Simple Art of Cooking: Locally Sourced Meals for May

It’s that magical time of the year when a blanket of green covers the landscape, tree branches are heavy with bloom and the sun consistently warms us.

East End farmers’ markets and farm stands have opened. “Still a little cold for locally homegrown asparagus,” said Jo Halsey of the Green Thumb in Water Mill before this column went to press, but the availability of spinach, Swiss chard, kale, leeks, scallions and herbs is bounty enough, and all the inspiration I need.

Leek frittata has been a personal favorite and a favorite of my cooking students over the years. Frittatas are practical to prepare as an appetizer to serve at room temperature or warm as a main dish for a light supper. It would make a delicious Mother’s Day brunch dish served with wedges of fontina cheese.

The month of May also welcomes fresh, not frozen, Pacific wild salmon. For those who disdain eating farm-raised salmon due to the potentially harmful feed they’re given for color enhancement, this is your chance to benefit from the fine nutritious qualities of the fish, which is an excellent source of omega-3 fatty acids.

Swiss chard is a seasonal and delicious vegetable for both spring and fall.

This is the perfect time to prepare Roasted Salmon with Swiss Chard from my book, Savoring the Hamptons: Discovering the Food and Wine of Long Island’s East End. Happy spring!

Frittata Di Porri
Cut into narrow wedges for serving as an appetizer or brunch and serve at room temperature with a narrow wedge of fontina cheese if desired.

Serves 10 to 12 as appetizer or 4 to 6 for brunch

2 large or 3 medium fresh leeks
4 tablespoons  extra virgin olive oil, divided
Salt and freshly ground pepper
7 eggs
Sliced chives for garnish

1. Discard any bruised outer leaves of leek; keep the root end intact. With a sharp knife, cut the green tops of leek just above the white base at a 90-degree angle preserving the inner light green leaves. Cut the leek into quarters or thirds lengthwise from the root end. Hold the leek under a running faucet, then fan out the leaves allowing the water to rinse through the layers. Repeat with remaining leeks. Soak in a bowl of water for 15 to 20 minutes to rid of all grit.

2. Drain leeks and pat dry with paper towels. Cut into 1/2-inch slices, discarding the root end. Heat 3 tablespoons of olive oil in a large non-stick skillet. Add leeks, season with salt and pepper, and sauté slowly over low heat, stirring occasionally, about 18 to 20 minutes until tender. Transfer leeks to a strainer over a bowl to drain excess oil. Allow to cool.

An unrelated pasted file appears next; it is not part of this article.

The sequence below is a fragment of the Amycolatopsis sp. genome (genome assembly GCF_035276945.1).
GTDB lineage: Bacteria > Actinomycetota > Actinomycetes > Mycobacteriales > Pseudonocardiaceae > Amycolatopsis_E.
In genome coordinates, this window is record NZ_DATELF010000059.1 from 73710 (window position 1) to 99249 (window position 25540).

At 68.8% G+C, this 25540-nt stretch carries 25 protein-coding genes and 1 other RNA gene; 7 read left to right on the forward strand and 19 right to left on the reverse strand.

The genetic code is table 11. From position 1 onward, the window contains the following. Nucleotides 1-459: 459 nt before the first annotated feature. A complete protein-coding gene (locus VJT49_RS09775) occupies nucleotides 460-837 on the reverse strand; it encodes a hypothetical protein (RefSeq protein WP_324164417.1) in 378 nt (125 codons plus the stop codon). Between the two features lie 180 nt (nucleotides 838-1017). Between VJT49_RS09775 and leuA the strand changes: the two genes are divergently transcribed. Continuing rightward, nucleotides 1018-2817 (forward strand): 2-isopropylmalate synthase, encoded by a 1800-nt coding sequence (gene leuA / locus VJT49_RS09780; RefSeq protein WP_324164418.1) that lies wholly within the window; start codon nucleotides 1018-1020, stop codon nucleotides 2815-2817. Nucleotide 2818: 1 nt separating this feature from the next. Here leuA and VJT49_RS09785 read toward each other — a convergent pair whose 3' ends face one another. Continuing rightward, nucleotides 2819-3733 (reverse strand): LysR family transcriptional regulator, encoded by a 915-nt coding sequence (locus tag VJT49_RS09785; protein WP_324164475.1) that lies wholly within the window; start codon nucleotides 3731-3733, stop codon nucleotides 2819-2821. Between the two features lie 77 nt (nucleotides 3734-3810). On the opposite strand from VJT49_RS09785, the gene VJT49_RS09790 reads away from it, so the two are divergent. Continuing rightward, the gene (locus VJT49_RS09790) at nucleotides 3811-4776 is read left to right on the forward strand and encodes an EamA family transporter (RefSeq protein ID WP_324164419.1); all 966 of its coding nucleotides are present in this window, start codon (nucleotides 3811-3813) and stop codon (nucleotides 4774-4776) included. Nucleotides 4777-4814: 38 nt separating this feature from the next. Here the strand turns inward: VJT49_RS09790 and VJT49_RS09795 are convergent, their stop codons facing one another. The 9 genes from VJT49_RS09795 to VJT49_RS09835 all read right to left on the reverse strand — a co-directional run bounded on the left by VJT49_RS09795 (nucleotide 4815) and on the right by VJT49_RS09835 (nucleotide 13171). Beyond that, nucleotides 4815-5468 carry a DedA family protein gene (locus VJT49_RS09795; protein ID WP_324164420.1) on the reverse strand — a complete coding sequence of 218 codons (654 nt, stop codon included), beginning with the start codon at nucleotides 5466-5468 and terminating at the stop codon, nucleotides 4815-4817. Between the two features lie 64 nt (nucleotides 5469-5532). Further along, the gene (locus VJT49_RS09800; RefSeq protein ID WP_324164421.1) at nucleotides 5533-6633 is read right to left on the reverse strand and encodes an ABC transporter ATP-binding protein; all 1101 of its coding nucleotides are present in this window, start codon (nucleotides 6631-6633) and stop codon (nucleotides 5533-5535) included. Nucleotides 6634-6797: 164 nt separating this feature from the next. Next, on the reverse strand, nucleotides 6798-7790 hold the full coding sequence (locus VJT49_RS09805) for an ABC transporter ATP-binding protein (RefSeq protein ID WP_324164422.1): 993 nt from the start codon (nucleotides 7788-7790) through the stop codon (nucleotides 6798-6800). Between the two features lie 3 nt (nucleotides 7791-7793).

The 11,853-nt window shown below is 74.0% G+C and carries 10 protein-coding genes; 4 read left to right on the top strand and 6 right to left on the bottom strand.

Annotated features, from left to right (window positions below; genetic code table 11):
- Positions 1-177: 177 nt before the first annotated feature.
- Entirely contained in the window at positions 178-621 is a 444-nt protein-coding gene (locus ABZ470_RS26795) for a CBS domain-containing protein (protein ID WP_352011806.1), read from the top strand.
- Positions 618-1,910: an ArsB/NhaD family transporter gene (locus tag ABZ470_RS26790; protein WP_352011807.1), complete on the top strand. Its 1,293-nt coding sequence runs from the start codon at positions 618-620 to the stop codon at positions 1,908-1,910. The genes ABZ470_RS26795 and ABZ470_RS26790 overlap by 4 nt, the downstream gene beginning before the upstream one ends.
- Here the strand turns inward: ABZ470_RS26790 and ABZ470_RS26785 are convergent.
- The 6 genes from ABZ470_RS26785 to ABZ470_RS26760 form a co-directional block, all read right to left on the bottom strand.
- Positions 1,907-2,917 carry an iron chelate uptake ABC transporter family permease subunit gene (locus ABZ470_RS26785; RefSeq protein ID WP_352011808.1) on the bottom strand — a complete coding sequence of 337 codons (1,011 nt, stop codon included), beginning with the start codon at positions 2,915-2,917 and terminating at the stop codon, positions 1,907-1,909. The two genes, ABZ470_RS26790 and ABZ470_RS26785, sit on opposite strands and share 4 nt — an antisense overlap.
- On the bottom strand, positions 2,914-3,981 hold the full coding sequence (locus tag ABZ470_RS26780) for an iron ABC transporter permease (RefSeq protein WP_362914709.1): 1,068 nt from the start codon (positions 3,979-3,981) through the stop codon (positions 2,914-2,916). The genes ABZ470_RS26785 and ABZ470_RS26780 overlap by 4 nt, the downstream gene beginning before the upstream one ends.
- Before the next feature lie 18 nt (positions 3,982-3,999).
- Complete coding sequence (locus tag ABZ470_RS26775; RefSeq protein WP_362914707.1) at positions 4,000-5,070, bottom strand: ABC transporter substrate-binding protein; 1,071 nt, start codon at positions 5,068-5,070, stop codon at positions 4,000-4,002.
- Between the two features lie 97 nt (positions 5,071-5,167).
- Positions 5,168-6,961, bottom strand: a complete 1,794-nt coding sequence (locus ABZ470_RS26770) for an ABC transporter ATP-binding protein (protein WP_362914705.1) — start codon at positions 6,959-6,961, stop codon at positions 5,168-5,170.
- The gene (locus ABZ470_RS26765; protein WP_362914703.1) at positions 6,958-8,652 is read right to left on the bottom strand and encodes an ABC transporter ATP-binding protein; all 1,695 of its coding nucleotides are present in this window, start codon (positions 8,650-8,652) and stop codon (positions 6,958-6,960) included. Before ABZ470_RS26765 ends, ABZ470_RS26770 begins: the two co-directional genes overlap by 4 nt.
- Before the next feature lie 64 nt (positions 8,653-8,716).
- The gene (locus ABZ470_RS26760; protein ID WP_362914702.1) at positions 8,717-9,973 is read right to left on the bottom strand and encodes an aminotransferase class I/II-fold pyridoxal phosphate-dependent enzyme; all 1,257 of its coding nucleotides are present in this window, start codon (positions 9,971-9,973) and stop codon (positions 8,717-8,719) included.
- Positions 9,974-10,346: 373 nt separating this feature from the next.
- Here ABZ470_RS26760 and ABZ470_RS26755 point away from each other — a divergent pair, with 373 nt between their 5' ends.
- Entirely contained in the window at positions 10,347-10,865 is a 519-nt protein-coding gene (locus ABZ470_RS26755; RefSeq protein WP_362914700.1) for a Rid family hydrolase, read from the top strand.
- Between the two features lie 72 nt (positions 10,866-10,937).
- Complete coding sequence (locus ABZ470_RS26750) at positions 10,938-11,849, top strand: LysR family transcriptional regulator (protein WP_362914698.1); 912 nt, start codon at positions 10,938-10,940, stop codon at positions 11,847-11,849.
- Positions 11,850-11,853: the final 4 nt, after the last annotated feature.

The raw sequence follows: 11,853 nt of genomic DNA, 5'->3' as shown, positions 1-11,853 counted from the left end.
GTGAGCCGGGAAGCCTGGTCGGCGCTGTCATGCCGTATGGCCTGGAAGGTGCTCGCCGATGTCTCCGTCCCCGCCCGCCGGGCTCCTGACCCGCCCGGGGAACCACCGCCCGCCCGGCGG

3. In a large bowl, beat eggs with a pinch of salt. Add the leeks to the eggs; mix thoroughly and season to taste with salt and pepper.

4. Add remaining tablespoon oil to the skillet the leeks cooked in and when warm add the leek mixture. Stir the eggs gently, pushing away from the side of the pan as they begin to set allowing the uncooked egg to run to the side of the pan. When the eggs are well set and the frittata is detached from the sides of the pan, about 6 to 7 minutes, remove from the heat. Allow to cool a bit if necessary before inverting onto a plate, a little larger in diameter than the diameter of the skillet. To invert put the plate face down over the pan, grasp the plate and skillet with potholders firmly and invert the pan to turn out the frittata. With a rubber spatula, carefully slide the frittata back into the skillet and cook over medium-low heat to cook the other side. Cook about 2 minutes and transfer frittata to a serving dish. Serve warm or at room temperature with chives and wedges of fontina cheese, if desired.

Note: Can be prepared up to 2 days ahead and refrigerated, covered.

Recipe adapted from Giuliano Bugialli’s The Fine Art of Italian Cooking (Quadrangle)

Roast Salmon Fillet with Swiss Chard

An agreeable combination!

Serves 6

1 large bunch Swiss chard (about 2 pounds)
2 pounds center cut salmon fillet
2 shallots, finely chopped, divided
1 to 2 tablespoons grated fresh ginger
1 heaping tablespoon whole grain Dijon mustard
2 teaspoons fresh thyme leaves
1 to 2 teaspoons kosher salt
Freshly ground black pepper
1 tablespoon extra-virgin olive oil
1 teaspoon lemon juice

1. Remove the stems from the chard. Wash and spin-dry the leaves and stems separately. Stack the leaves and cut crosswise into 2-inch wide strips. Trim the stem ends and cut into 1 1/2-inch lengths.

Preheat oven to 450°F.

2. Cut the salmon into 6 equal fillets and place in a lightly greased baking pan.

3. Combine one chopped shallot, the ginger, mustard, thyme, salt and pepper in a small bowl and stir to mix. Spread mixture evenly over each salmon fillet to coat. Marinate about 20 minutes. Roast the fillets for 8 to10 minutes until springy to the touch.

4. When ready to serve, heat the oil in a non-stick skillet over medium-high heat. Add the other chopped shallot and sauté about 1 minute until translucent. Add the Swiss chard. Toss to coat and sauté about 3 to 4 minutes until leaves are wilted and stems are tender. Season with salt and pepper to taste and stir in the lemon juice. Divide the mixture on 4 to 6 warm dinner plates.

5. Serve the roasted salmon over the sautéed greens along with roasted or boiled new potatoes, if desired.

Visit Silvia’s website at to read her blogs and more recipes.

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